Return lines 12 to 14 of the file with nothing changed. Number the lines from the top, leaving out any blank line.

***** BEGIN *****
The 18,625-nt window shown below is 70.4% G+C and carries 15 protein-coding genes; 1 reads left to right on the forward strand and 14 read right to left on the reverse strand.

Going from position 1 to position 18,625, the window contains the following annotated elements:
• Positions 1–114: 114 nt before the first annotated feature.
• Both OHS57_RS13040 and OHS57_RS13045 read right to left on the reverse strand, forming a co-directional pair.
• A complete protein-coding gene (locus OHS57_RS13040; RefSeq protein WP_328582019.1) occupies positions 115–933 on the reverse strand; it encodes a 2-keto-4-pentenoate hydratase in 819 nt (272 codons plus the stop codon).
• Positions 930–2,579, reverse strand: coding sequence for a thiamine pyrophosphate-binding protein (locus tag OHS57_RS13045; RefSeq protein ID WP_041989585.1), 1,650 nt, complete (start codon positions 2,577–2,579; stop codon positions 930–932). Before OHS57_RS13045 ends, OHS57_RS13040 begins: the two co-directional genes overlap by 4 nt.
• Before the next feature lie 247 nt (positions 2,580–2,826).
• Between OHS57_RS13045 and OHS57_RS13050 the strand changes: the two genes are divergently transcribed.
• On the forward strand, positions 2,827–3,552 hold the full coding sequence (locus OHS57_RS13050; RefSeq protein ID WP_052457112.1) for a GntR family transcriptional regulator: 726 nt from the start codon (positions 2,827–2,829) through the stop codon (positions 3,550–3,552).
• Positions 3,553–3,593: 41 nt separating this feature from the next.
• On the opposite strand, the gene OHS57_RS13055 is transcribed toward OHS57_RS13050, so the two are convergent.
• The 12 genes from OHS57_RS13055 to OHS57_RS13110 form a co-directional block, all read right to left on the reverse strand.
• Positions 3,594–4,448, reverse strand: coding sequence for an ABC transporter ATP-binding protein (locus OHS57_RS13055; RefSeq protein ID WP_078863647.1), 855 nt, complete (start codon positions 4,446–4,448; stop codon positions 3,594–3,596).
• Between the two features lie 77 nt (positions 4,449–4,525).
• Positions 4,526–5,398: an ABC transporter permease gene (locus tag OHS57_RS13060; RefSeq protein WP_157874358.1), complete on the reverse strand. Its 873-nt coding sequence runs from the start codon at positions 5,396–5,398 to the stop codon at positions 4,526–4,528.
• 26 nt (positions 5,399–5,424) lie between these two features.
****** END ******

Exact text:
• The 12 genes from OHS57_RS13055 to OHS57_RS13110 form a co-directional block, all read right to left on the reverse strand.
• Positions 3,594–4,448, reverse strand: coding sequence for an ABC transporter ATP-binding protein (locus OHS57_RS13055; RefSeq protein ID WP_078863647.1), 855 nt, complete (start codon positions 4,446–4,448; stop codon positions 3,594–3,596).
• Between the two features lie 77 nt (positions 4,449–4,525).